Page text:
12. I'm going to renew my lab license one last time...just in case. Not using it during school and not planning to use it after but if it takes a while to get hired/licensed/start a PA job I have it to fall back on if necessary. If it isn't cost prohibitive might be worth it in case you find yourself needing some spending money before real life as a PA kicks in.
  13. OP you've got an uphill battle. Unfortunately, for all intents and purposes, you might want to approach your HCE/PCE with a little less confidence. Direct patient 'contact' is not the same as being in charge of a patient's care and treatment. You will be hard pressed to find a school that considers your ED registration gig PCE. You might even have a hard sell with film assistant. They certainly might count as HCE but in the scheme of PA school applicants, PCE is where it counts. Working near and next to PAs and MDs can certainly be valuable but you can't count that as shadowing. The bottom line is there is no magic bullet to getting into PA school. Students that get in have good GPAs, good GRE scores, years of PCE, etc etc. Obviously there are exceptions to every 'rule' and as you've already found each program is different in how they approach evaluating candidates. But generally the advice you are looking for is: take more classes and get A's. Get more and better HCE/PCE. Volunteer. Shadow. Write a good personal statement. Have good references. There isn't a magic piece of advice. We aren't hiding a secret password to get your app looked at. Apply smartly and broadly and with the best application you can muster. There's no trick, just good old fashioned hard work to be done. The hard truth is that not everyone who wants to be a PA can get into PA school.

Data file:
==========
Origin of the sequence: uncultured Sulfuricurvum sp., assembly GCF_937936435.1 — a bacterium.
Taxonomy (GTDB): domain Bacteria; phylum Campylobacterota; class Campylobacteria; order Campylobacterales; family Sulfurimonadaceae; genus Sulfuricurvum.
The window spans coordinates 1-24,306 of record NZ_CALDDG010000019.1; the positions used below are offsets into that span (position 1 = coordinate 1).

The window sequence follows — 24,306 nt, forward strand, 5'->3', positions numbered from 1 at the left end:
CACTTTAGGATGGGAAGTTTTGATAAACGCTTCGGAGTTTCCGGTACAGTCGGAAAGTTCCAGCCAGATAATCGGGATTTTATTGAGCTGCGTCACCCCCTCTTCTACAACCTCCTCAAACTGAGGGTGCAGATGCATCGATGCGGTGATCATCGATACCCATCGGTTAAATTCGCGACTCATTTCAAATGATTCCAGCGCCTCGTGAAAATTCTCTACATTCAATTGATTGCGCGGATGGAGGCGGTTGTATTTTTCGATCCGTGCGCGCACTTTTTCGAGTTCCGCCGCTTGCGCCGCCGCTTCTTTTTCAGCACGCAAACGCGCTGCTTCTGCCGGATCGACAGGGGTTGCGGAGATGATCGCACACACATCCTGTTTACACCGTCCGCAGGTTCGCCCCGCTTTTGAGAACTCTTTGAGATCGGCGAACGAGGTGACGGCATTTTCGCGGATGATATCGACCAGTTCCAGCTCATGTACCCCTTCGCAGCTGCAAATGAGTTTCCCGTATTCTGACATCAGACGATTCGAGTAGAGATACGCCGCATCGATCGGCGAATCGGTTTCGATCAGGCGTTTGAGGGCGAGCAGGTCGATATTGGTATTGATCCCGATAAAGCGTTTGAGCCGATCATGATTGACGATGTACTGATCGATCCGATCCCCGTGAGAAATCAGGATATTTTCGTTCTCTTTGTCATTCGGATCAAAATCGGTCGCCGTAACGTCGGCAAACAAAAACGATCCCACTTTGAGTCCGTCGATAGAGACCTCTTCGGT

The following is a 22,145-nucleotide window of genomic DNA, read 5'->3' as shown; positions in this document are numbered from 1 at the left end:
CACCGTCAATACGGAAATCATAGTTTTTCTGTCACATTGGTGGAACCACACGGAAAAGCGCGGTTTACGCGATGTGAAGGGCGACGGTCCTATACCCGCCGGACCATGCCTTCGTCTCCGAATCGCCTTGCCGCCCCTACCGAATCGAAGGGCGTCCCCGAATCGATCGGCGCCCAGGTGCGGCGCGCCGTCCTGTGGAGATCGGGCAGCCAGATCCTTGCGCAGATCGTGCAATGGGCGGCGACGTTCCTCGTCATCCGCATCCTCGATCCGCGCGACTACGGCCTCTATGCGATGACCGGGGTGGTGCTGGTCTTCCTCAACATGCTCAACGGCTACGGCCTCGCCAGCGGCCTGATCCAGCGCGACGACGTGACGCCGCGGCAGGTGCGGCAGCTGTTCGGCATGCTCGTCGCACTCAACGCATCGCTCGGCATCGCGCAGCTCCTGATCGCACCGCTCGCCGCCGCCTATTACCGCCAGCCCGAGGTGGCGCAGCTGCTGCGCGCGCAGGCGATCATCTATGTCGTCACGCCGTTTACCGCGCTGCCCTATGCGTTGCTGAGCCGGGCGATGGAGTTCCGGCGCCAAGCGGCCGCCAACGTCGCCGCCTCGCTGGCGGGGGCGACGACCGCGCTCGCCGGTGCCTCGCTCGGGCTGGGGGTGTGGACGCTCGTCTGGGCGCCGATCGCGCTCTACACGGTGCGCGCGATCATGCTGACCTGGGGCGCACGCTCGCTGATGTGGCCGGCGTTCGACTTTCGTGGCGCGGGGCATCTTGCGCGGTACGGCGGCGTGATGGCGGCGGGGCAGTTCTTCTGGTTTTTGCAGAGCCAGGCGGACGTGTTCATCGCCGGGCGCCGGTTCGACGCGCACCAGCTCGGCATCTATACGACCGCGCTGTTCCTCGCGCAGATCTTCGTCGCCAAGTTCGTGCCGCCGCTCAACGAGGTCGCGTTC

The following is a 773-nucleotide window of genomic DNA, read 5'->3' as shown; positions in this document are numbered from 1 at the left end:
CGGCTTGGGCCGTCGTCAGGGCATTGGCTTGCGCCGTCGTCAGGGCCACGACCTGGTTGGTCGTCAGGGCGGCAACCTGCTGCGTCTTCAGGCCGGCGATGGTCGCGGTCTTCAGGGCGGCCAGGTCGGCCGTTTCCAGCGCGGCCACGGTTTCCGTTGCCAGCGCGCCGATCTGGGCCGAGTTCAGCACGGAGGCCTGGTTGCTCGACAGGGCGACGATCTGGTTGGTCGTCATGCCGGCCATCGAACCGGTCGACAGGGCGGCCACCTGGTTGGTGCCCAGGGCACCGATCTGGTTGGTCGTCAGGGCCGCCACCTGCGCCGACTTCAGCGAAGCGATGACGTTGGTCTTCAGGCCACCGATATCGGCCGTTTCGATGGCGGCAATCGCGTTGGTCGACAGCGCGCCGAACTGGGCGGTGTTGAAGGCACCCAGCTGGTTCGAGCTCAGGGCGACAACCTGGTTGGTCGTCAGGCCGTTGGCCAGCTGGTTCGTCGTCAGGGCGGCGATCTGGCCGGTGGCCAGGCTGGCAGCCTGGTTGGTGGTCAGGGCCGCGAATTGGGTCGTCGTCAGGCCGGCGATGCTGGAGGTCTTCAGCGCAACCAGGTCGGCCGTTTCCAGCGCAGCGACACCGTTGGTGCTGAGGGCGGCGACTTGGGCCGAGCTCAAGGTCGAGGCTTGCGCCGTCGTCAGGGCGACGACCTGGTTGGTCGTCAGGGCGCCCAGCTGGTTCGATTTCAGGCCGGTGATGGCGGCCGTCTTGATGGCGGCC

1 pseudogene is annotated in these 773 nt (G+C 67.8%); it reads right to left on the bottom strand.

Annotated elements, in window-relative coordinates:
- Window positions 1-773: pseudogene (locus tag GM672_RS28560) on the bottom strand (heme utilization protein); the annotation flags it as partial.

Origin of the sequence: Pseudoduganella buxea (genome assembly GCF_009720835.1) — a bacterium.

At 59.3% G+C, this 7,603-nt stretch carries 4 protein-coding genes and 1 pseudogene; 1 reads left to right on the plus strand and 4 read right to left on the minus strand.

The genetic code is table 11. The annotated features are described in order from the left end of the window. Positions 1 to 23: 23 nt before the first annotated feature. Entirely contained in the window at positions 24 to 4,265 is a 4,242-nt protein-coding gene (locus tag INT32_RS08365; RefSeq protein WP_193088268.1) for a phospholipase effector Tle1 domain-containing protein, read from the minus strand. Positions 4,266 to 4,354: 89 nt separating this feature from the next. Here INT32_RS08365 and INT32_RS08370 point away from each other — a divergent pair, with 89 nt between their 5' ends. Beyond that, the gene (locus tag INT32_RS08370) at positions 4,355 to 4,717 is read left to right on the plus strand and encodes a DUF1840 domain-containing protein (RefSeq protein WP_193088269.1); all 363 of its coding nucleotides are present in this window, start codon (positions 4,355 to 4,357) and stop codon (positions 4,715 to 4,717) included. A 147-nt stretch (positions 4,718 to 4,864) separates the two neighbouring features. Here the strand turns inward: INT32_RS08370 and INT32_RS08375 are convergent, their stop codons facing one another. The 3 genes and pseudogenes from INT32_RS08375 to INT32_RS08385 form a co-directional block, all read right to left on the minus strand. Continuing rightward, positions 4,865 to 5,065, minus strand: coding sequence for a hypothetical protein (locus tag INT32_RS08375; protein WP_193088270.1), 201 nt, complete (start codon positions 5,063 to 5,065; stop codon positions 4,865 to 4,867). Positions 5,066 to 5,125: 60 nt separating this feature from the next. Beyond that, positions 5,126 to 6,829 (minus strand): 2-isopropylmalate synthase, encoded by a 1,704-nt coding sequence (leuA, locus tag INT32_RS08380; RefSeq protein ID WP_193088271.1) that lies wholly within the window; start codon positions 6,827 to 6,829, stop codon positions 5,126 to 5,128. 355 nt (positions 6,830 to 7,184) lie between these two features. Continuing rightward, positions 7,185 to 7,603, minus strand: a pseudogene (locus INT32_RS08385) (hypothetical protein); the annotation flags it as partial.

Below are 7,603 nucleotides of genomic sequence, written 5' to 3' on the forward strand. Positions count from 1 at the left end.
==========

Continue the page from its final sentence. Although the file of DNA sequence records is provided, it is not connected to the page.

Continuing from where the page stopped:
14. If the GRE is the strongest point of your app (including HCE, etc) you're going to have a rough go of it. As others have said a 3.4ish is not disqualifyingly low - but the way to compensate for that is a lot of high quality HCE/PCE. In general adcoms don't look at a low GPA and go 'oh but the GRE is high so no worries'. GRE is one of the least persuasive factors when considering applicants.
  15. You're young. Do the capstone and come back and apply (schools won't do online interviews). Even if you have to come back and work in healthcare for awhile before applying, it'll be worth it in the end. Frankly I think applying at the age of 19/20 would put you at a disadvantage